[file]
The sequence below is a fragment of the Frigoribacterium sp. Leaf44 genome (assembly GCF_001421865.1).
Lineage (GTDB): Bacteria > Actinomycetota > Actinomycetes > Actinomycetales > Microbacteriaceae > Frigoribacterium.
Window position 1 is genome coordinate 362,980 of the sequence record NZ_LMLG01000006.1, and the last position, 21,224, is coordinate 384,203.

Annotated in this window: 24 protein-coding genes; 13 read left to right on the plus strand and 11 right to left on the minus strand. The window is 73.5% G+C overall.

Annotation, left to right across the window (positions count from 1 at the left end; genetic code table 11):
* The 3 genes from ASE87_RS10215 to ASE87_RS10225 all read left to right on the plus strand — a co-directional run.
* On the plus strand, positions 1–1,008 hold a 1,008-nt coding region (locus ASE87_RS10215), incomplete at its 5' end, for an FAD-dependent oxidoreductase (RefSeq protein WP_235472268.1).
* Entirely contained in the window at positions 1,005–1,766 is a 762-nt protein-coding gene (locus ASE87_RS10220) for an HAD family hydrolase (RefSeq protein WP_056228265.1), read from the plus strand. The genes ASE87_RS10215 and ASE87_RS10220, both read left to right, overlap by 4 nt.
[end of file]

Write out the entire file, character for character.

The sequence below is a fragment of the Frigoribacterium sp. Leaf44 genome (assembly GCF_001421865.1).
Lineage (GTDB): Bacteria > Actinomycetota > Actinomycetes > Actinomycetales > Microbacteriaceae > Frigoribacterium.
Window position 1 is genome coordinate 362,980 of the sequence record NZ_LMLG01000006.1, and the last position, 21,224, is coordinate 384,203.

Annotated in this window: 24 protein-coding genes; 13 read left to right on the plus strand and 11 right to left on the minus strand. The window is 73.5% G+C overall.

Annotation, left to right across the window (positions count from 1 at the left end; genetic code table 11):
* The 3 genes from ASE87_RS10215 to ASE87_RS10225 all read left to right on the plus strand — a co-directional run.
* On the plus strand, positions 1–1,008 hold a 1,008-nt coding region (locus ASE87_RS10215), incomplete at its 5' end, for an FAD-dependent oxidoreductase (RefSeq protein WP_235472268.1).
* Entirely contained in the window at positions 1,005–1,766 is a 762-nt protein-coding gene (locus ASE87_RS10220) for an HAD family hydrolase (RefSeq protein WP_056228265.1), read from the plus strand. The genes ASE87_RS10215 and ASE87_RS10220, both read left to right, overlap by 4 nt.